Take the 2-minute tour ×
Stack Overflow is a question and answer site for professional and enthusiast programmers. It's 100% free, no registration required.

For each defect in code I create separate branch. When defect is fixed I merge this branch in master, so I have history like illustrated below (we see two branches with fixes):

          defect1 fix         defect2 fix
         a---b---c---d           e---f
        /             \         /     \

The question is how to get diff for fix1 (between branch start (1) and branch end (2)) or fix2 (diff between (3) and (4)) at any point of time (e.g. for any closed defect in past).

Update: actual question is how to figure out SHA summs of a and d or e and f to perform next obvious diff command diff <commit> <commit>

share|improve this question
Just as a comment. Plastic SCM (www,plasticscm.com) fits perfectly with the branch per task/defect pattern. Using Plastic you can right click a branch and press diff branch. Using the command line you can do cm diff <branch_name> –  Daniel Peñalba Jun 6 '12 at 8:19

4 Answers 4

up vote 5 down vote accepted

The answer is simple:

git diff 1..d

This shows the differences between the branching point of your defect1 fix branch (i.e. 1) and it's end (i.e. d).

In order to find the start of the defect1 fix branch, use

git merge-base master defect1-fix-branch

as indicated in this answer: http://stackoverflow.com/a/2458173/520162.
This gives you 1 according to the documentation of git merge-base.

The end of the defect1 fix branch is simply identified by it's name. So, finding all differences introduced in defect1 fix, you need to do

git diff 1..defect1-fix-branch
share|improve this answer
Right, I want changes between <SHAofa>..<SHAofd> and the question is how to figure out SHAs of a and d if they were not tagged. –  Alexander Nikolayev Jun 6 '12 at 8:22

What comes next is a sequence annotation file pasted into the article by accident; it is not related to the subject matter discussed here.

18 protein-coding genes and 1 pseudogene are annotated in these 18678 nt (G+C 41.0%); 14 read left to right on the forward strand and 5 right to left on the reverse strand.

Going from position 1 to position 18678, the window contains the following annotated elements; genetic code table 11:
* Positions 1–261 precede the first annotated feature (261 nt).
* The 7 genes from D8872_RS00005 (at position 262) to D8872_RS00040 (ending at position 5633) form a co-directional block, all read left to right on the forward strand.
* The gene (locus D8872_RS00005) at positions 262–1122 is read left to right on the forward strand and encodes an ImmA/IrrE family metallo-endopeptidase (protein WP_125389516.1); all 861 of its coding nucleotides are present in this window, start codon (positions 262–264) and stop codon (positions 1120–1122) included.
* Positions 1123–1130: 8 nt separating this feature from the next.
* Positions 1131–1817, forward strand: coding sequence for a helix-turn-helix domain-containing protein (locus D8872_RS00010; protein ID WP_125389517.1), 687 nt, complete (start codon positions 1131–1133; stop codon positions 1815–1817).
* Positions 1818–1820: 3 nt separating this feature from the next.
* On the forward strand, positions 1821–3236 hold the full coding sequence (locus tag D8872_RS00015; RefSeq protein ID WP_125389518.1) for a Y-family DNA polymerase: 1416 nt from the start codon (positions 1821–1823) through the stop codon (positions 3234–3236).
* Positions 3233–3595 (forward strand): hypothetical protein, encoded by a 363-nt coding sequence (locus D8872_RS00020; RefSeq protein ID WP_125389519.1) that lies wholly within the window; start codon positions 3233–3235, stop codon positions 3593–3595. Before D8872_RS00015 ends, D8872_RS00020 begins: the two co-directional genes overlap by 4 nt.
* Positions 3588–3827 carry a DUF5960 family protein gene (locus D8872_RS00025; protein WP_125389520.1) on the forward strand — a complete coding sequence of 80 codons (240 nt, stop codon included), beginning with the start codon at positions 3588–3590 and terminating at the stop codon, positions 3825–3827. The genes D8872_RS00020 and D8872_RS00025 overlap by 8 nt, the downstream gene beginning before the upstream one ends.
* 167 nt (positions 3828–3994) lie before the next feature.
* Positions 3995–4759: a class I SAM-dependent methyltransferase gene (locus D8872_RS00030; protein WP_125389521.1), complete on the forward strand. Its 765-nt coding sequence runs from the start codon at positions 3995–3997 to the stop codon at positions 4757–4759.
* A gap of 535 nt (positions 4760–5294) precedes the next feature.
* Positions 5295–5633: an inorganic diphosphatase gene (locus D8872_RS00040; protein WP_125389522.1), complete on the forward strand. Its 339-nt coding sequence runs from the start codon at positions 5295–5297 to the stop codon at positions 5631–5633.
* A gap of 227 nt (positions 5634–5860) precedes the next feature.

@AlexanderNikolayev: see updated answer. –  eckes Jun 6 '12 at 8:41
Shouldn't it be git diff <SHAof1>..<SHAofd>? Because you would want to include diff of 1 and a also (which is part of development of branch). –  Shahbaz Jun 6 '12 at 8:48
@Shahbaz: you're right. updated answer. thanks! –  eckes Jun 6 '12 at 10:07

Note: this is equivalent, as detailed in "Not able to think of a case where git diff master..lab and git diff master...lab would be different", to:

 git diff master...defect1-fix-branch

git diff A...B is equivalent to git diff $(git merge-base A B) B

git diff dots

(From "git diff doesn't show enough")

share|improve this answer

What about:

git diff <commit> <commit>

Where the commit parameters are the SHA checksums of the actual commits.

share|improve this answer
Yes, but how to figure out SHA checksums of these commits? –  Alexander Nikolayev Jun 6 '12 at 8:23
You can check it from the git log –  KARASZI István Jun 6 '12 at 8:44

If you want to see what changes a feature branch introduced, after it has been merged, you simply run:

git diff HEAD^..HEAD

On the master branch. That shows differences between the HEAD's (merge commit) first parent and the HEAD, effectively displaying differences the whole feature branch merge brought into the master branch.

No need to make things complex :)

share|improve this answer

Your Answer


By posting your answer, you agree to the privacy policy and terms of service.

Not the answer you're looking for? Browse other questions tagged or ask your own question.